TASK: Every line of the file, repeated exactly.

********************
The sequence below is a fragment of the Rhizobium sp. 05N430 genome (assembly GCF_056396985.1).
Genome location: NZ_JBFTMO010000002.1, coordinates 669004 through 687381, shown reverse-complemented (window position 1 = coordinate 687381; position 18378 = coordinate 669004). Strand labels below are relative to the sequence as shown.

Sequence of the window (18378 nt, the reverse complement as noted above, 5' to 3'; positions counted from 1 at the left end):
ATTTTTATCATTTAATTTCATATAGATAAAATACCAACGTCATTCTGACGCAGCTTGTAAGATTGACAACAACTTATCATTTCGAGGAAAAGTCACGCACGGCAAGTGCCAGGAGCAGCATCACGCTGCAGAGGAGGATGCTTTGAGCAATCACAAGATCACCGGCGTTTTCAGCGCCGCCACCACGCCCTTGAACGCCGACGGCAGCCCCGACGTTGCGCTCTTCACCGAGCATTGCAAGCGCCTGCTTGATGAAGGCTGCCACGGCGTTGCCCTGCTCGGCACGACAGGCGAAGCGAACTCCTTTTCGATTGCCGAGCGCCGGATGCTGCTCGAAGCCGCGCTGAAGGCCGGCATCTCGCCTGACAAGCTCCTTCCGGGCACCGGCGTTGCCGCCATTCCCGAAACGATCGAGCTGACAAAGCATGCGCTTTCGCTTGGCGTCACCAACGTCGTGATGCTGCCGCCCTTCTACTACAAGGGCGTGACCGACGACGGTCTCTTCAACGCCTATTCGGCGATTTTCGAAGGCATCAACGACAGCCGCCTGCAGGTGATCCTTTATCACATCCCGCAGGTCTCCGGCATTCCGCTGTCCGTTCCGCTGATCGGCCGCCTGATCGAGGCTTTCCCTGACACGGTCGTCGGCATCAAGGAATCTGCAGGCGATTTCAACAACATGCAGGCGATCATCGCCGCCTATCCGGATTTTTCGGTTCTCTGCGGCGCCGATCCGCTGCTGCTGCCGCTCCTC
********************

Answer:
The sequence below is a fragment of the Rhizobium sp. 05N430 genome (assembly GCF_056396985.1).
Genome location: NZ_JBFTMO010000002.1, coordinates 669004 through 687381, shown reverse-complemented (window position 1 = coordinate 687381; position 18378 = coordinate 669004). Strand labels below are relative to the sequence as shown.

Sequence of the window (18378 nt, the reverse complement as noted above, 5' to 3'; positions counted from 1 at the left end):
ATTTTTATCATTTAATTTCATATAGATAAAATACCAACGTCATTCTGACGCAGCTTGTAAGATTGACAACAACTTATCATTTCGAGGAAAAGTCACGCACGGCAAGTGCCAGGAGCAGCATCACGCTGCAGAGGAGGATGCTTTGAGCAATCACAAGATCACCGGCGTTTTCAGCGCCGCCACCACGCCCTTGAACGCCGACGGCAGCCCCGACGTTGCGCTCTTCACCGAGCATTGCAAGCGCCTGCTTGATGAAGGCTGCCACGGCGTTGCCCTGCTCGGCACGACAGGCGAAGCGAACTCCTTTTCGATTGCCGAGCGCCGGATGCTGCTCGAAGCCGCGCTGAAGGCCGGCATCTCGCCTGACAAGCTCCTTCCGGGCACCGGCGTTGCCGCCATTCCCGAAACGATCGAGCTGACAAAGCATGCGCTTTCGCTTGGCGTCACCAACGTCGTGATGCTGCCGCCCTTCTACTACAAGGGCGTGACCGACGACGGTCTCTTCAACGCCTATTCGGCGATTTTCGAAGGCATCAACGACAGCCGCCTGCAGGTGATCCTTTATCACATCCCGCAGGTCTCCGGCATTCCGCTGTCCGTTCCGCTGATCGGCCGCCTGATCGAGGCTTTCCCTGACACGGTCGTCGGCATCAAGGAATCTGCAGGCGATTTCAACAACATGCAGGCGATCATCGCCGCCTATCCGGATTTTTCGGTTCTCTGCGGCGCCGATCCGCTGCTGCTGCCGCTCCTC